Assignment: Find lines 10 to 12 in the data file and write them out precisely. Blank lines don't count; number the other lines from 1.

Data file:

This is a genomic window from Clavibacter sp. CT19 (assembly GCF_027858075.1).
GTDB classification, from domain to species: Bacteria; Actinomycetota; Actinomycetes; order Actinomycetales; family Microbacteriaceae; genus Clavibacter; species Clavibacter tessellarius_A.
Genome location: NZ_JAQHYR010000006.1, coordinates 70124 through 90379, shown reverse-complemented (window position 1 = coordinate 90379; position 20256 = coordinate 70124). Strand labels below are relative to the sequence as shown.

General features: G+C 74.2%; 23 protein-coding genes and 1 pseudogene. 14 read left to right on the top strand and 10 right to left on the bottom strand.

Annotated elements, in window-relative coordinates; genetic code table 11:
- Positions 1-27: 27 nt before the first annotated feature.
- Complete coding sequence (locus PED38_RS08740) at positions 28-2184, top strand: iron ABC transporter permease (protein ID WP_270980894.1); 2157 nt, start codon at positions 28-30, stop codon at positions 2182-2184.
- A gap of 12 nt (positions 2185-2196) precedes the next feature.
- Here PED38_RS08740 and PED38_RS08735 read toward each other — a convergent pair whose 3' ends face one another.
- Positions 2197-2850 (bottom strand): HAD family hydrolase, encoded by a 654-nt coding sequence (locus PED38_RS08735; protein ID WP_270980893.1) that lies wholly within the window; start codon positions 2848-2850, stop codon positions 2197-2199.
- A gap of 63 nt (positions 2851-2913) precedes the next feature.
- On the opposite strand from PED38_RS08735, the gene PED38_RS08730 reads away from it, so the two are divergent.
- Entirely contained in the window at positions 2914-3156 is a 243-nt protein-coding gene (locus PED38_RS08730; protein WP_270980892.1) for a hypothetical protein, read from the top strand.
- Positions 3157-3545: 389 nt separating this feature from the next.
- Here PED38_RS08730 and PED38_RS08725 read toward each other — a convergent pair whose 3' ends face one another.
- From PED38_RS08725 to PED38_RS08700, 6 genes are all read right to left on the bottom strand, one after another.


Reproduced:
- Positions 2197-2850 (bottom strand): HAD family hydrolase, encoded by a 654-nt coding sequence (locus PED38_RS08735; protein ID WP_270980893.1) that lies wholly within the window; start codon positions 2848-2850, stop codon positions 2197-2199.
- A gap of 63 nt (positions 2851-2913) precedes the next feature.
- On the opposite strand from PED38_RS08735, the gene PED38_RS08730 reads away from it, so the two are divergent.